Ash Wednesday 1983



There are no shoes, no walls or boundaries.
Hot, black feet stand equally
on the ashen face of earth,
where mountain ash last week
made worship easy. Today

spindly charcoal arms reach
from embers to a clear blue sky.
All looks well in Doncaster,
but thirty minutes north east,
a fire licks with legion tongues,

feather and fur, possession
and possessor. It mocks,
spitting fire four kilometres down wind,
random as the massacre of Hoddle Street.
There is nothing to be done but

bare the soles of feet and stand
fearful on the earth and urn,
listen to a lone, dull voice;
the cry from somewhere in hot breathless smoke.
Five persons huddle

in the front seat of a ute, disconnected
from everything that doesn't matter.
My God, this country holds the souls
of only those who can stand in ash and flood,
and who feel chaos draw the deep shared moan.

Marlene Marburg

Ash Wednesday 1983

On Ash Wednesday 1983, sixty-eight Australians died in terrible bushfires

We steer thus,
In bleak lines of silence
With eyes abashed,
Tilt our faces to austerity,
Are dusted with the death print
'Dust thou art……..'

But on this Ash Wednesday
Dare we whisper Satan's name
When words are edged with flint,
And a small, dry cough
Might prove incendiary;
When a spasm of flame
Might ignite the instant
And go wildly on the palsy of the wind,
So that a shock of parrots thunders forth,
Spewing slipstreams of fire,
A vomitus of barbary sparks;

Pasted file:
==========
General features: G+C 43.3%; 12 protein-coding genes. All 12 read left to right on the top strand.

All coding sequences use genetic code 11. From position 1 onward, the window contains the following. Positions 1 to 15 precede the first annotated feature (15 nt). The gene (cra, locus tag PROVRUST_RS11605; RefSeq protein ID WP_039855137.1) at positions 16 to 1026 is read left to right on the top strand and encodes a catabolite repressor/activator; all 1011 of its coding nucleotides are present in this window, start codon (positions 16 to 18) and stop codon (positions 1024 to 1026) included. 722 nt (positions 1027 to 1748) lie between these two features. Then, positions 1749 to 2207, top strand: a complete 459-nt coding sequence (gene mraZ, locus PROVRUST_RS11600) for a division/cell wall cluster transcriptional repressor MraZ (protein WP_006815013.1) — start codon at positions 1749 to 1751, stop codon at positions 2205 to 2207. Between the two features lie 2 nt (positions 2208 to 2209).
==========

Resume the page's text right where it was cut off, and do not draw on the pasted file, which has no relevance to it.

So that our lungs are cooped with ash,
And we are stopped,
Left gesturing
In the frail Dresden of our hands.

In the aftermath of ash,
Through bleary black-fangled hills,
Shall we steer now, like rickety sheep,
Smoke expiring from our stricken backs,
In hope that the fire,
Dying to our own height
Might prove measurable
In this hushed artifice of dust.

Grant Fraser

LISTEN: Live reading by Grant Fraser

Marlene MarburgMarlene Marburg is a member of the Spirituality Team at Campion Ignatian Spirituality Centre in Kew, Victoria. She is currently engaged in doctoral research into Poetry and the Spiritual Exercises of Saint Ignatius. 

Grant FraserGrant Fraser is a lawyer, poet and filmmaker. His collection of poetry Some Conclusion in the Heart was published by Black Willow Press. His film Syllable to Sound was recently shown on ABC Television. 

Topic tags: Marlene Marburg, Grant Fraser, Ash Wednesday, Black Saturday, Victorian Bushfires, marysville, kinglake



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Existing comments

When it seems there are no words to express the pain of such deep sorrow in the aftermath of these tragic fires, thank God we have our poets.
Terry fanninf | 17 February 2009

Thanks indeed.
Trish Taylor | 17 February 2009


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